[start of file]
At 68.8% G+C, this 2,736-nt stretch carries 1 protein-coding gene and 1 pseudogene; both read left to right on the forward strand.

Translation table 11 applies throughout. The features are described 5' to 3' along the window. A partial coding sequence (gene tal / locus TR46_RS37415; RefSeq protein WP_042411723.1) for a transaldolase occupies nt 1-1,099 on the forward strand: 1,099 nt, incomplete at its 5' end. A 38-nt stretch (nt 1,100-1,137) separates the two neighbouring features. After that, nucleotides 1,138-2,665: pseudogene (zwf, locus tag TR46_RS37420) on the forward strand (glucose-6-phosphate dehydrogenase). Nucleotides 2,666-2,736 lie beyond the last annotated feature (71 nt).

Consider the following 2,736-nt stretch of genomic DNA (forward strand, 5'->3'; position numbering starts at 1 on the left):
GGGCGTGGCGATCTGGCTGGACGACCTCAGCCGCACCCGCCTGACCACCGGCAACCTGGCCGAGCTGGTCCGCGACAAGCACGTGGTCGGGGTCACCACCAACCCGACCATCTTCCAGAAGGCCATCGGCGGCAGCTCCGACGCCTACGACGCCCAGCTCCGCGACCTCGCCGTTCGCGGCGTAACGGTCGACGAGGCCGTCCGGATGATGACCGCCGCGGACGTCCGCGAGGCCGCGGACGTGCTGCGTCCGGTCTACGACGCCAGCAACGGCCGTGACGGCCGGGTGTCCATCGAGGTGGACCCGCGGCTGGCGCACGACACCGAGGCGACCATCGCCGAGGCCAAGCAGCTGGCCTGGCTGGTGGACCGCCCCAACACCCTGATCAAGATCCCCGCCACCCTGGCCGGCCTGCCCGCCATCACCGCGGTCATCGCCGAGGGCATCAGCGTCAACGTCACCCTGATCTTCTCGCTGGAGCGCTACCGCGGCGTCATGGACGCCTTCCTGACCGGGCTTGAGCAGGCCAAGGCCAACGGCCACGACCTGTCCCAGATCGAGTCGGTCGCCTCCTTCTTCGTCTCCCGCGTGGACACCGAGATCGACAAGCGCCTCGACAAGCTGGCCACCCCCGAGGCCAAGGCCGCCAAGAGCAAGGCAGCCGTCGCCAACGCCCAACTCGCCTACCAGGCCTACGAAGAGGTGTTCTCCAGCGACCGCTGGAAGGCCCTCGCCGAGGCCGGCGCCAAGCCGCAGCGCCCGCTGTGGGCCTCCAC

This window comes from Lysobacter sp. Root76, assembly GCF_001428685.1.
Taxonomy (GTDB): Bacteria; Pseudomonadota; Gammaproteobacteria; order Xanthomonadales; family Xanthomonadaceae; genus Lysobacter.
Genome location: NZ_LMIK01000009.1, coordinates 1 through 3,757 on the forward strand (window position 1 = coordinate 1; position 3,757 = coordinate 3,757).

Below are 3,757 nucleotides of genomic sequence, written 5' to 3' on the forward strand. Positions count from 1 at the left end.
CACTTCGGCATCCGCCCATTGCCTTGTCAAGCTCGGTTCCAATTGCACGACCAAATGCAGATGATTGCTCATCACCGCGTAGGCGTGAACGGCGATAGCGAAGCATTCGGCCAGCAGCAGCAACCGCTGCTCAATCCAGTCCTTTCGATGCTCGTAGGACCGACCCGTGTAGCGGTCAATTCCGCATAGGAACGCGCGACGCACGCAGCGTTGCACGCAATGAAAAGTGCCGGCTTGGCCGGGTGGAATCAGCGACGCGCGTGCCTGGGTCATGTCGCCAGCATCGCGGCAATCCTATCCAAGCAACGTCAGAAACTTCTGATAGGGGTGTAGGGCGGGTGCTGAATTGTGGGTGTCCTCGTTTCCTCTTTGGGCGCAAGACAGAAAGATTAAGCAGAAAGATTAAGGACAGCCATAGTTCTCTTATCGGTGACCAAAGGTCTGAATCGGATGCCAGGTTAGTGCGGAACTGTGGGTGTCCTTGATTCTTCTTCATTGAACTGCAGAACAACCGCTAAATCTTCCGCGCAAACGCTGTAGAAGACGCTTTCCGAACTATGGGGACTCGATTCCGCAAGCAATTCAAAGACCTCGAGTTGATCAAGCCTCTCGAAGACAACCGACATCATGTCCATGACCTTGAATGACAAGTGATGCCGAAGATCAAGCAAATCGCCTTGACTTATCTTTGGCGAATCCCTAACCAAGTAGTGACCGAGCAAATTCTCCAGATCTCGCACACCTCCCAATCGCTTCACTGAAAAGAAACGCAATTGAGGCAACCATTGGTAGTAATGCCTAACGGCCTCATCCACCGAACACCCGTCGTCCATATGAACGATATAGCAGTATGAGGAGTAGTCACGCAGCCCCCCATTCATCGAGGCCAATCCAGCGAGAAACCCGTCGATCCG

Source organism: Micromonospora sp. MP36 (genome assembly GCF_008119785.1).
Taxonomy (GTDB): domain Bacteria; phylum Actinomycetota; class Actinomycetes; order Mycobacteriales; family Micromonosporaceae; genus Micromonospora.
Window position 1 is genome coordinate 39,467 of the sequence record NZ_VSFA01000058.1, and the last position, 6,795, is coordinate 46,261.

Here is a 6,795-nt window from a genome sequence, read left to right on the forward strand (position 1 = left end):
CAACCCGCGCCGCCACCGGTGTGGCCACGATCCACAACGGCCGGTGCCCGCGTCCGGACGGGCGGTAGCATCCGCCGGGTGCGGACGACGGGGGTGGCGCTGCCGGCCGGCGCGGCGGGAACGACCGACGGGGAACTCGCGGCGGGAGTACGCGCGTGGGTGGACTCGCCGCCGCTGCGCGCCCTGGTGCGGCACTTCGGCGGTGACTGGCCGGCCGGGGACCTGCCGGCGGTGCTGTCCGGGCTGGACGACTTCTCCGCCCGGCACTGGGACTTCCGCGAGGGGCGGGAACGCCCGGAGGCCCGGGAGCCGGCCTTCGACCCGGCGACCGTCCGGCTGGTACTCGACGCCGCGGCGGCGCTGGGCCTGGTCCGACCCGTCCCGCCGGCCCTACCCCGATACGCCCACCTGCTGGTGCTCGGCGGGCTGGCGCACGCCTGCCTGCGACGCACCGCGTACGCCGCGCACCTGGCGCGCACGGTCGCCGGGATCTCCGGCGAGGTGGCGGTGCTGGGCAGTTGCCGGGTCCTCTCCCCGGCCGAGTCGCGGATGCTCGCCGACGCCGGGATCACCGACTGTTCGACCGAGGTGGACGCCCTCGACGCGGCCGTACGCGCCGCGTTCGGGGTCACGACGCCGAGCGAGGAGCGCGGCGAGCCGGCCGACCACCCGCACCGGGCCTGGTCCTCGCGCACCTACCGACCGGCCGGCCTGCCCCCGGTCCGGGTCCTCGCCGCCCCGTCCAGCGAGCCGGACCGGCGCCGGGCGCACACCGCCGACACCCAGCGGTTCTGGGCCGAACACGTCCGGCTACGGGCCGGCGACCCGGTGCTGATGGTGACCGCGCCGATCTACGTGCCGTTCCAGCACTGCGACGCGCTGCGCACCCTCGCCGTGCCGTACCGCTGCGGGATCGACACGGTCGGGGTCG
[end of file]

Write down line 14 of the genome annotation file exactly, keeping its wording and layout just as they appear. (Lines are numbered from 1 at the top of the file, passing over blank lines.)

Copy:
CAACCCGCGCCGCCACCGGTGTGGCCACGATCCACAACGGCCGGTGCCCGCGTCCGGACGGGCGGTAGCATCCGCCGGGTGCGGACGACGGGGGTGGCGCTGCCGGCCGGCGCGGCGGGAACGACCGACGGGGAACTCGCGGCGGGAGTACGCGCGTGGGTGGACTCGCCGCCGCTGCGCGCCCTGGTGCGGCACTTCGGCGGTGACTGGCCGGCCGGGGACCTGCCGGCGGTGCTGTCCGGGCTGGACGACTTCTCCGCCCGGCACTGGGACTTCCGCGAGGGGCGGGAACGCCCGGAGGCCCGGGAGCCGGCCTTCGACCCGGCGACCGTCCGGCTGGTACTCGACGCCGCGGCGGCGCTGGGCCTGGTCCGACCCGTCCCGCCGGCCCTACCCCGATACGCCCACCTGCTGGTGCTCGGCGGGCTGGCGCACGCCTGCCTGCGACGCACCGCGTACGCCGCGCACCTGGCGCGCACGGTCGCCGGGATCTCCGGCGAGGTGGCGGTGCTGGGCAGTTGCCGGGTCCTCTCCCCGGCCGAGTCGCGGATGCTCGCCGACGCCGGGATCACCGACTGTTCGACCGAGGTGGACGCCCTCGACGCGGCCGTACGCGCCGCGTTCGGGGTCACGACGCCGAGCGAGGAGCGCGGCGAGCCGGCCGACCACCCGCACCGGGCCTGGTCCTCGCGCACCTACCGACCGGCCGGCCTGCCCCCGGTCCGGGTCCTCGCCGCCCCGTCCAGCGAGCCGGACCGGCGCCGGGCGCACACCGCCGACACCCAGCGGTTCTGGGCCGAACACGTCCGGCTACGGGCCGGCGACCCGGTGCTGATGGTGACCGCGCCGATCTACGTGCCGTTCCAGCACTGCGACGCGCTGCGCACCCTCGCCGTGCCGTACCGCTGCGGGATCGACACGGTCGGGGTCG